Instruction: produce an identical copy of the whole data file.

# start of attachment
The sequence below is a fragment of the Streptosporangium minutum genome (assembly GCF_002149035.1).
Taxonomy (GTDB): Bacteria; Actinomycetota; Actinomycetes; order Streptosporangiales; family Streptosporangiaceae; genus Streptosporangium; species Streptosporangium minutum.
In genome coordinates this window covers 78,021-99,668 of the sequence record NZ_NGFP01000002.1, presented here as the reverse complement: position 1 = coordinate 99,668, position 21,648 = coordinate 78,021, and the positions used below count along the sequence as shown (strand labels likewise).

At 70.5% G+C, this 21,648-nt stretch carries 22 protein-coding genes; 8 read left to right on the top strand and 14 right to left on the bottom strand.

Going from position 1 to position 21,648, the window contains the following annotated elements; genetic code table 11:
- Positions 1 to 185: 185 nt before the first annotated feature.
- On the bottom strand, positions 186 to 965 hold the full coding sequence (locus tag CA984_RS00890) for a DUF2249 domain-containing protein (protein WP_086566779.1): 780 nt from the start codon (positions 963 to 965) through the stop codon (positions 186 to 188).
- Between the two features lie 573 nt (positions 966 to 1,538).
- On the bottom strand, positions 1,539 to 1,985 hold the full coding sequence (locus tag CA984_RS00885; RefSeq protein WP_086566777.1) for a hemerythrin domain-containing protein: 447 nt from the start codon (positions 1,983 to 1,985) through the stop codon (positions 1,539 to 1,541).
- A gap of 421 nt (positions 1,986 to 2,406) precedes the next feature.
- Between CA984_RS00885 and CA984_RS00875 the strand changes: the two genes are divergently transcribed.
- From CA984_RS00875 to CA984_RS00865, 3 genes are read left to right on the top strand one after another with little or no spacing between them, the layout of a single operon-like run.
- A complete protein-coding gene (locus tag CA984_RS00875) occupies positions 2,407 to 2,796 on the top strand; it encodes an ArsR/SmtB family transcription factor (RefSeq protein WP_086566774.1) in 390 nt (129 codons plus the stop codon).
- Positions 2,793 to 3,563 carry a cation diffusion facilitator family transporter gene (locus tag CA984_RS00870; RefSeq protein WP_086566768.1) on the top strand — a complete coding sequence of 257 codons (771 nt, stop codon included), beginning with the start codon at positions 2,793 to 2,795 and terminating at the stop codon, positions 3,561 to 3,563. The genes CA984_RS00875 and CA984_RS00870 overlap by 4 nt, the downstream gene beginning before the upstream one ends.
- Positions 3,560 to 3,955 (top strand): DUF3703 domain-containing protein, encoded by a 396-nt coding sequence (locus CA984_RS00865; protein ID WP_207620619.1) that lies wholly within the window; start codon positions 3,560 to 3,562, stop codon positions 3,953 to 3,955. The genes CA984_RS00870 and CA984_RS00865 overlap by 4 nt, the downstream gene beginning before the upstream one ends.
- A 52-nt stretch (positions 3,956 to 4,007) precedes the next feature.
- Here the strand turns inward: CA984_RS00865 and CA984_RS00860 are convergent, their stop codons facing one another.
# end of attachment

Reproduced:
The sequence below is a fragment of the Streptosporangium minutum genome (assembly GCF_002149035.1).
Taxonomy (GTDB): Bacteria; Actinomycetota; Actinomycetes; order Streptosporangiales; family Streptosporangiaceae; genus Streptosporangium; species Streptosporangium minutum.
In genome coordinates this window covers 78,021-99,668 of the sequence record NZ_NGFP01000002.1, presented here as the reverse complement: position 1 = coordinate 99,668, position 21,648 = coordinate 78,021, and the positions used below count along the sequence as shown (strand labels likewise).

At 70.5% G+C, this 21,648-nt stretch carries 22 protein-coding genes; 8 read left to right on the top strand and 14 right to left on the bottom strand.

Going from position 1 to position 21,648, the window contains the following annotated elements; genetic code table 11:
- Positions 1 to 185: 185 nt before the first annotated feature.
- On the bottom strand, positions 186 to 965 hold the full coding sequence (locus tag CA984_RS00890) for a DUF2249 domain-containing protein (protein WP_086566779.1): 780 nt from the start codon (positions 963 to 965) through the stop codon (positions 186 to 188).
- Between the two features lie 573 nt (positions 966 to 1,538).
- On the bottom strand, positions 1,539 to 1,985 hold the full coding sequence (locus tag CA984_RS00885; RefSeq protein WP_086566777.1) for a hemerythrin domain-containing protein: 447 nt from the start codon (positions 1,983 to 1,985) through the stop codon (positions 1,539 to 1,541).
- A gap of 421 nt (positions 1,986 to 2,406) precedes the next feature.
- Between CA984_RS00885 and CA984_RS00875 the strand changes: the two genes are divergently transcribed.
- From CA984_RS00875 to CA984_RS00865, 3 genes are read left to right on the top strand one after another with little or no spacing between them, the layout of a single operon-like run.
- A complete protein-coding gene (locus tag CA984_RS00875) occupies positions 2,407 to 2,796 on the top strand; it encodes an ArsR/SmtB family transcription factor (RefSeq protein WP_086566774.1) in 390 nt (129 codons plus the stop codon).
- Positions 2,793 to 3,563 carry a cation diffusion facilitator family transporter gene (locus tag CA984_RS00870; RefSeq protein WP_086566768.1) on the top strand — a complete coding sequence of 257 codons (771 nt, stop codon included), beginning with the start codon at positions 2,793 to 2,795 and terminating at the stop codon, positions 3,561 to 3,563. The genes CA984_RS00875 and CA984_RS00870 overlap by 4 nt, the downstream gene beginning before the upstream one ends.
- Positions 3,560 to 3,955 (top strand): DUF3703 domain-containing protein, encoded by a 396-nt coding sequence (locus CA984_RS00865; protein ID WP_207620619.1) that lies wholly within the window; start codon positions 3,560 to 3,562, stop codon positions 3,953 to 3,955. The genes CA984_RS00870 and CA984_RS00865 overlap by 4 nt, the downstream gene beginning before the upstream one ends.
- A 52-nt stretch (positions 3,956 to 4,007) precedes the next feature.
- Here the strand turns inward: CA984_RS00865 and CA984_RS00860 are convergent, their stop codons facing one another.